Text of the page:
SILVER WORKS OF ART
A silver okimono of a hawk on a black lacquer tall perch for the tokonoma (tea-room alcove)
The hawk by Shoami Yoshihiro, the lacquer perch by Kanshosai Toyo II, Meiji Period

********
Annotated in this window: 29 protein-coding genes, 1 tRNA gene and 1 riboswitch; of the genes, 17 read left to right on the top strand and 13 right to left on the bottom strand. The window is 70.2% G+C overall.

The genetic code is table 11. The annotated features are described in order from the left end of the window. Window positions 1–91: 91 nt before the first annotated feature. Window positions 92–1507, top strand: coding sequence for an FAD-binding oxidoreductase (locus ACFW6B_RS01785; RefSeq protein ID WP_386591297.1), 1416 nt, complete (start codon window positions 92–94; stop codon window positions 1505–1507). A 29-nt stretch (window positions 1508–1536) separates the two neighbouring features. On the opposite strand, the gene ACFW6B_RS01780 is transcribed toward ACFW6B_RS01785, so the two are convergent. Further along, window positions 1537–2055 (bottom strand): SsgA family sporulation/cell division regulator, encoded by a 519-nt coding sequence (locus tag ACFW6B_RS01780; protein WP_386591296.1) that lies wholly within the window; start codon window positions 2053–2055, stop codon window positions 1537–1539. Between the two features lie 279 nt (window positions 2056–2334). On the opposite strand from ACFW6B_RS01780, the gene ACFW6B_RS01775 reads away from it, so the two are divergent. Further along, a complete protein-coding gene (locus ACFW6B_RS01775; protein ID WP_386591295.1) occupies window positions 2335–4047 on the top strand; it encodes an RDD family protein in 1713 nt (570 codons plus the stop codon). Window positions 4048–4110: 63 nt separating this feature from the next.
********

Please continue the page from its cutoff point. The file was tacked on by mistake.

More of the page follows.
The bird of prey standing on a detachable lacquered-wood perch from which a sumptuous brocade banner (moveable) is suspended, one wing outstretched in preparation for flight, its feathers chased in kebori, its legs of gilt, its eyes inlaid in gilt with shakudo pupils, signed in an oval silver reserve Yoshihiro; the lacquered-wood stand decorated in gold and silver hiramaki-e with overlapping bird feathers scattered over the roiro lacquer ground, the sides and ends of the frame with silver mounts carved entirely with a mass of chrysanthemum flowers in low relief, the lower section of the stand pierced in the form of a stylised hanabishi-mon and embellished in gold togidashi makie-e with crashing waves, signed in gold lacquer Kanshosai Toyo with kao; with double wood storage boxes, the lid of the inner box, titled Ginsei maki-e dai, taka okimono (Silver and maki-e stand, standing object of a hawk), the inside of the lid indicating that the silver hawk on the stand was used for display in the tokonoma and was made by Shoami Yoshihiro as well as detailing that approximately 250 mon (937.5g) and 192 mon (720g) of silver was used for the hawk and the silver mounts of the stand respectively and that the maki-e was decorated by Kanshosai Toyo. The bird 20cm (7 7/8in) high, the stand 52.2cm x 49cm (20 5/8in x 19¼in). (5).